Sei sulla pagina 1di 1


FACTS: In a case "People of the Philippines, plaintiff, versus Gregorio Ojoy, accused", after the accused himself had testified in his defense, his counsel manifested that for his subsequent witnesses he was filing only their affidavits subject to crossexamination by the prosecution on matters stated in the affidavits and on all other matters pertinent and material to the case. Private prosecutor Atty. Amelia K. del Rosario, one of the petitioners here, objected to the proposed procedure Respondent Judge gave his conformity and issued the questioned Order. Contending that respondent Judge gravely abused his discretion because the aforesaid Orders violates Sections 1 and 2 of Rule 132 of the Revised Rules of Court, which requires that the testimony of the witness should be given orally in open court, and there is no appeal nor any plain, speedy and adequate remedy in the ordinary course of law

ISSUE: Whether or not respondent judge erred in sustaining the manifestation of the defense counsel in filing only affidavits of his subsequent witnesses. HELD: Yes. Petition Granted. RATIO: Sections 1 and 2, Rule 132 and Section 1, Rule 133 of the Revised Rules of Court clearly require that the testimony of a witness shall be given orally in open court. The afore-cited Sections 1 and 2 provide:
SEC 1. Testimony to be given in open court. The testimony of witnesses shall be given orally in open court and under oath or affirmation. SEC. 2. Testimony in superior courts to be reduced to writing.- In superior courts the testimony of each witness shall be taken in shorthand or stenotype, the name, residence, and occupation of the witness being stated, and all questions put to the witness and his answers thereto being included. If a question put is objected to and the objection is ruled on, the nature of the objection and the ground on which it was sustained or overruled must be stated, or if a witness declines to answer a question put, the fact and the proceedings taken thereon shall be entered in the record. A transcript of the record made by the official stenographer or stenotypist and certified as correct by him shall be prima facie a correct statement of such testimony and proceedings.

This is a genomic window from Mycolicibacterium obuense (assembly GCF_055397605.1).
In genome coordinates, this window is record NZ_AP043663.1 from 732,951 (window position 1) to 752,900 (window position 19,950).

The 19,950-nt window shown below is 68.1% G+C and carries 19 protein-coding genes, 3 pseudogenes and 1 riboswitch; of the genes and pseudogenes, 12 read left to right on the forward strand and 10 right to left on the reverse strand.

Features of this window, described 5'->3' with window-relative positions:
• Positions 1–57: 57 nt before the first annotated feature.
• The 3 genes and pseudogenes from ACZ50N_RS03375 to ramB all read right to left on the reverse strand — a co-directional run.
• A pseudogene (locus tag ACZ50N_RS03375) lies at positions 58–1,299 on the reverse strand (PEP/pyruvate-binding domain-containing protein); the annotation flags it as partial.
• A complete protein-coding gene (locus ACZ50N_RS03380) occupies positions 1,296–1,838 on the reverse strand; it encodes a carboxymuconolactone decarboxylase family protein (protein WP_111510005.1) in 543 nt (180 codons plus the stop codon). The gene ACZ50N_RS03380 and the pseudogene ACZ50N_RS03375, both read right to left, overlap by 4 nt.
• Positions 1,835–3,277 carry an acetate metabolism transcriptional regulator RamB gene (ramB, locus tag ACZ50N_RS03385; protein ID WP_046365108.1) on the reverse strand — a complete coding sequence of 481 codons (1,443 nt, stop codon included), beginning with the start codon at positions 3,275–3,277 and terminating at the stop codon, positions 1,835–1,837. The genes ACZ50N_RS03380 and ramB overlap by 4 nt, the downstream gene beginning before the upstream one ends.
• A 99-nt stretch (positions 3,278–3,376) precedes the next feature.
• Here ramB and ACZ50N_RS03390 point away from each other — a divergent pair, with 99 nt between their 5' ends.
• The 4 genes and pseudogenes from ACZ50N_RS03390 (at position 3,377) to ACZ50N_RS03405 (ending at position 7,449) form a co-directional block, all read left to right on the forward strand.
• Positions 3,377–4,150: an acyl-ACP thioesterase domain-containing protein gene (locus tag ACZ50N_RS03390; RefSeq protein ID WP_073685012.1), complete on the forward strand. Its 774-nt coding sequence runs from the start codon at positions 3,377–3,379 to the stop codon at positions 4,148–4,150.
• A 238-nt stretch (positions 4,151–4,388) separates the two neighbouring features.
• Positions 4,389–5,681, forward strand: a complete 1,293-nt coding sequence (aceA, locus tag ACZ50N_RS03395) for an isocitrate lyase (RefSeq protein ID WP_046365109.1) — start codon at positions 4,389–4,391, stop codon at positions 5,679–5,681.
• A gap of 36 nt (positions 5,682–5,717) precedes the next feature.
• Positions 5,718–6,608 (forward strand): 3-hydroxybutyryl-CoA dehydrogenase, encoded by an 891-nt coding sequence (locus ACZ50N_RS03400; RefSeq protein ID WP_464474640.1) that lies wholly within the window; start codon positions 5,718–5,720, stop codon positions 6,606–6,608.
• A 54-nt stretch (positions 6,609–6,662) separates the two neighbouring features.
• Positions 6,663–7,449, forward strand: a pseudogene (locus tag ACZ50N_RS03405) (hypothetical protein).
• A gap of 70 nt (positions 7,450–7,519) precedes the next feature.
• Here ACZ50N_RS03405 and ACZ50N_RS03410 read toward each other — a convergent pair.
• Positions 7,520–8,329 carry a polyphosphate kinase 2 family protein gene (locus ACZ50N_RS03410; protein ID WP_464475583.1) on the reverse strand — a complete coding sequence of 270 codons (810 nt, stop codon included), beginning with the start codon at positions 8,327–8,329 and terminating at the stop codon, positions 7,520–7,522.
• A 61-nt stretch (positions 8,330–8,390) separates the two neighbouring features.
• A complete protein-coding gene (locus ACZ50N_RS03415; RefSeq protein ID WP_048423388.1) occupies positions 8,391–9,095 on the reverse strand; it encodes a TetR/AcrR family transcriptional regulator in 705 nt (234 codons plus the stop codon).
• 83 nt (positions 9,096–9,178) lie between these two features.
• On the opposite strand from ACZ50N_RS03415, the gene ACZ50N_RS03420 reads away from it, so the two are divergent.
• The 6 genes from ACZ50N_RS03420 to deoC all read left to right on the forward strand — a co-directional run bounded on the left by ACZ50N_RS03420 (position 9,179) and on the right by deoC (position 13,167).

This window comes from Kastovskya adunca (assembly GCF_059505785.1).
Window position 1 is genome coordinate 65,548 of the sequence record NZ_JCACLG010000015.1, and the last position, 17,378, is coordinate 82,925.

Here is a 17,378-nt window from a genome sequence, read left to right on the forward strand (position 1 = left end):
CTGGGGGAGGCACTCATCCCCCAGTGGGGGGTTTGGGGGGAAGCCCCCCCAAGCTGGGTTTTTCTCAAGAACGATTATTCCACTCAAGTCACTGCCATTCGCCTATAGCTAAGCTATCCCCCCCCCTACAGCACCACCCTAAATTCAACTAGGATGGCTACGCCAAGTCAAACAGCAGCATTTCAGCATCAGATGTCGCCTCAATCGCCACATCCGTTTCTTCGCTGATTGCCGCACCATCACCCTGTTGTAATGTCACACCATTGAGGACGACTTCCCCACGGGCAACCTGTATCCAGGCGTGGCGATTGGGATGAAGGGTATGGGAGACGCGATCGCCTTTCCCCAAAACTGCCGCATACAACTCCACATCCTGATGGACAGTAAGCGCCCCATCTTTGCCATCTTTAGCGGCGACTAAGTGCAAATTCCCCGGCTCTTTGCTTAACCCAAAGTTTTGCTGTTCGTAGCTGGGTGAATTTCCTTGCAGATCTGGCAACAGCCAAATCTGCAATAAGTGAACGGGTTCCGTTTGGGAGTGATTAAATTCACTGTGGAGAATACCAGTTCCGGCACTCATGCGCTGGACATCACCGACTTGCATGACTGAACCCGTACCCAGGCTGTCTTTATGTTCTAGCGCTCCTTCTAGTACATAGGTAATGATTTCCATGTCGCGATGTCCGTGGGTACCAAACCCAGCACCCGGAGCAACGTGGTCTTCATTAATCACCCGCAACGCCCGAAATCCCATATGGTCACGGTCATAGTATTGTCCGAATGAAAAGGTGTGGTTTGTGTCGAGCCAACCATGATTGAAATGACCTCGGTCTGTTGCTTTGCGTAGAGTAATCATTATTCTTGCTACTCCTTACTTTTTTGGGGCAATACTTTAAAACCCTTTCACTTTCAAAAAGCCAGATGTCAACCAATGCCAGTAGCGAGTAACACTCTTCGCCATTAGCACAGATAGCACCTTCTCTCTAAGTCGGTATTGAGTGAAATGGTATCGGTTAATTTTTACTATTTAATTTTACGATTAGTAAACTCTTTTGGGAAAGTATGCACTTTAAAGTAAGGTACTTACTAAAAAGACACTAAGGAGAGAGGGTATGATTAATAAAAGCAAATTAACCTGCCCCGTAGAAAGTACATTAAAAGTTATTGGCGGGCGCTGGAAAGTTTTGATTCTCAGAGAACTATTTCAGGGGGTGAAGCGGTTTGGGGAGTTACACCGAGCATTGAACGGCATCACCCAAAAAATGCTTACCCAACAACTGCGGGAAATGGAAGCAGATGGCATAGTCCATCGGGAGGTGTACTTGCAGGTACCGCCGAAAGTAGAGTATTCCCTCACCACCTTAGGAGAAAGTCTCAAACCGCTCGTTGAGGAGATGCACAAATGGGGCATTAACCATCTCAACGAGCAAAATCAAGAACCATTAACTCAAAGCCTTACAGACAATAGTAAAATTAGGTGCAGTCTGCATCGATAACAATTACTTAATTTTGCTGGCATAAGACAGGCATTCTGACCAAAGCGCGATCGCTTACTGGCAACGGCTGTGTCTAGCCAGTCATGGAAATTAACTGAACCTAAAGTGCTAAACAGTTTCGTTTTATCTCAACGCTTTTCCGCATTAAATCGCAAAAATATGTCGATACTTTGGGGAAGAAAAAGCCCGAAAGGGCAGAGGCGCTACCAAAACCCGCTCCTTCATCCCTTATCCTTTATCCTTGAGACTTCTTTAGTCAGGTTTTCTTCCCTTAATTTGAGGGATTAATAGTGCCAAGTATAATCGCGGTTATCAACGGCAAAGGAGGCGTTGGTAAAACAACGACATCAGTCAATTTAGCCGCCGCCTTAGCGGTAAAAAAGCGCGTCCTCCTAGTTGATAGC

The main and essential purpose of requiring a witness to appear and testify orally at a trial is to secure for the adverse party the opportunity of cross-examination. "The opponent", demands confrontation, for the purpose of cross-examination which cannot be had except by the direct and personal putting of questions and obtaining immediate answers." Another advantage is that it enables the judge as the trier of facts "to obtain the elusive and incommunicable evidence of a witness deportment while testifying, and a certain subjective moral effect is produced upon the witness. It is only when the witness testifies orally that the judge may have a true idea of his countenance, manner and expression, which may confirm or detract from the weight of his testimony. Certainly, the physical condition of the witness will reveal his capacity for accurate observation and memory, and his deportment and physiognomy will reveal clues to his character. Thus, Section 1 of Rule 133 of the Rulerequires that in determining the superior weight of evidence on the issues involved, the court, aside from the other factors therein enumerated, may consider the "witness manner of testifying" which can only be done if the witness gives his testimony orally in open court". If a trial judge prepares his opinion immediately after the conclusion of the trial, with the evidence and his impressions of the witnesses fresh in his mind, it is obvious that he is much more likely to reach a correct result than if he simply reviews the evidence from a typewritten transcript, without having had the opportunity to see, hear and observe the actions and utterances of the witnesses. Rules governing the examination of witnesses are intended to protect the rights of litigants and to secure orderly dispatch of the business of the courts. Under the rules, only questions directed to the eliciting of testimony which, under the general rules of evidence, is relevant to, and competent to prove, the issue of the case, may be propounded to the witness. A witness can testify only on those facts which he knows of his own knowledge. Thus, on direct examination, leading questions are not allowed, except or, preliminary matters, or when there is difficult in getting direct and intelligible answer from the witness who is ignorant, a child of tender years, or feebleminded, or a deaf mute. It is obvious that such purpose may be subverted, and the orderly dispatch of the business of the courts thwarted if trial judges are allowed, as in the case at bar, to adopt any procedure in the presentation of evidence other than what is specifically authorized by the Rules of Court.